This is an excellent book for both teens and adults. It was practical, demanding and encouraging. I think I appreciated the section on the Myth of Adolescence most. I always wondered where history shifted from youth that accomplished much (John Adams, farmer, at Harvard at 16) to the modern goof-off teenager. We do indeed have low expectations of teens, in general. I wish I would have had this book in my teens, with the support network available via (at the least) through the internet. I don’t think I would have wasted so much of my life.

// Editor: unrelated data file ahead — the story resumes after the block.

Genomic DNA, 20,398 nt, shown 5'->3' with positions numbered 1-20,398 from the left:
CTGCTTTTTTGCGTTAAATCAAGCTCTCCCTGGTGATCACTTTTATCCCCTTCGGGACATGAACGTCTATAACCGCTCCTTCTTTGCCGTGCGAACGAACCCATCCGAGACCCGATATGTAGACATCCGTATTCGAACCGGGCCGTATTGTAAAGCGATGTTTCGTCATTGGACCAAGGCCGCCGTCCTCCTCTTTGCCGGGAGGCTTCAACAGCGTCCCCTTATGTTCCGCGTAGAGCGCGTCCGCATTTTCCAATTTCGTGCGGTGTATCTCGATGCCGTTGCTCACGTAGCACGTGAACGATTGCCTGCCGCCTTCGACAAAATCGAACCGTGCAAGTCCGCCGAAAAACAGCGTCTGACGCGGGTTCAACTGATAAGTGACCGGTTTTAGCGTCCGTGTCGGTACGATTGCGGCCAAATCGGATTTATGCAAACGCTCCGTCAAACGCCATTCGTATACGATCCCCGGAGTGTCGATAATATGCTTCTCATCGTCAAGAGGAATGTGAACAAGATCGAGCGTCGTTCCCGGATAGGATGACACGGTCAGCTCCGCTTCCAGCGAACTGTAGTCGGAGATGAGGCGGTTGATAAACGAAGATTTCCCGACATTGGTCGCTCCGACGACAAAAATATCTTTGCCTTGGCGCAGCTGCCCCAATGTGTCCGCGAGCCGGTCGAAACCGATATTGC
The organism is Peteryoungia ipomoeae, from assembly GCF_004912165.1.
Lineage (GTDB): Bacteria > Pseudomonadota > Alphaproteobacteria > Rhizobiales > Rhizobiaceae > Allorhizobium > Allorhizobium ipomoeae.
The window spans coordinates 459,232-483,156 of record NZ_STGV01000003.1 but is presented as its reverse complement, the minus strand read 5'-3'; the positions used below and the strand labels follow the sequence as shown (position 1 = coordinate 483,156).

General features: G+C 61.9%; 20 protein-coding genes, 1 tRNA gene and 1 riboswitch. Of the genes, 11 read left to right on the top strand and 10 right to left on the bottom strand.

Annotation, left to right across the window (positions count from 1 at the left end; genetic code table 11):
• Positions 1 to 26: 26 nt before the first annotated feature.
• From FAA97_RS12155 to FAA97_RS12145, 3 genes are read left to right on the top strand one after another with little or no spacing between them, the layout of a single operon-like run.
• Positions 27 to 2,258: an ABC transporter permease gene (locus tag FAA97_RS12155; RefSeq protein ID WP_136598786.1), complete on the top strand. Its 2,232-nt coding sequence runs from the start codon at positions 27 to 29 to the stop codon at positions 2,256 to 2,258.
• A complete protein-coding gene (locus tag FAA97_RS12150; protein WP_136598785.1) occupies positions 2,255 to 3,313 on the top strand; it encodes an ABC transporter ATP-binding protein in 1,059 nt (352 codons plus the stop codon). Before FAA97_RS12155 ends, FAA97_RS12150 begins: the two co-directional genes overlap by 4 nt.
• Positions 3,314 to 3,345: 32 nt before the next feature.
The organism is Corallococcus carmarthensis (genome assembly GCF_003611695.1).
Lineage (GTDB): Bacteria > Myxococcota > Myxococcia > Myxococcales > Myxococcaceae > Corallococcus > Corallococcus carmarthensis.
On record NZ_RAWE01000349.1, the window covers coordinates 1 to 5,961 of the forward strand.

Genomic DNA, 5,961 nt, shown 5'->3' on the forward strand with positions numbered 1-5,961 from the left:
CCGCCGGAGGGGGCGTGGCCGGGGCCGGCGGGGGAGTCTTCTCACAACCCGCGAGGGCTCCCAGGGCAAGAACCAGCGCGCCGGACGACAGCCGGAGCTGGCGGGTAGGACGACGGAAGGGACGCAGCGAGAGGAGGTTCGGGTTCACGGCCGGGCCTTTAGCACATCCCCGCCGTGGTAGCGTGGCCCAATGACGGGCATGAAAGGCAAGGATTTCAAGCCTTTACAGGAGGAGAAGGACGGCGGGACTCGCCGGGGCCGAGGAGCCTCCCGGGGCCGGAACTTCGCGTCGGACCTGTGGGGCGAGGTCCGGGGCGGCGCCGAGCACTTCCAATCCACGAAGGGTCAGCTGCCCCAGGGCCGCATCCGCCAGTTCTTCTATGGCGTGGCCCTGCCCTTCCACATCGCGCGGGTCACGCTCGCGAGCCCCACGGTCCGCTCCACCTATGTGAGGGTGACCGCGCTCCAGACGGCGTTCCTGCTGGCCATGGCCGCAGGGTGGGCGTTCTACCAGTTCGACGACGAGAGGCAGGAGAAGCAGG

Both my wife and I have read this, and I have given it to my almost 15-year-old daughter. I am looking forward to hearing her thoughts about the book. All she has is this current culture of adolescence to learn from. But just this evening, she was telling me how much she was dreading her basketball practice tomorrow and all the running they would be doing. I told her she is focused on the wrong thing. She needs to lift her eyes to her tournament in two weeks and see how stronger she will be. You have to look to the future to see the value of hard work today. Having admitted that all the “suicides” in practice have helped, I could tell she thought I was right. I am hoping this will give her more perspective on the value of doing hard things, rather than just Mom and Dad telling her it’s important.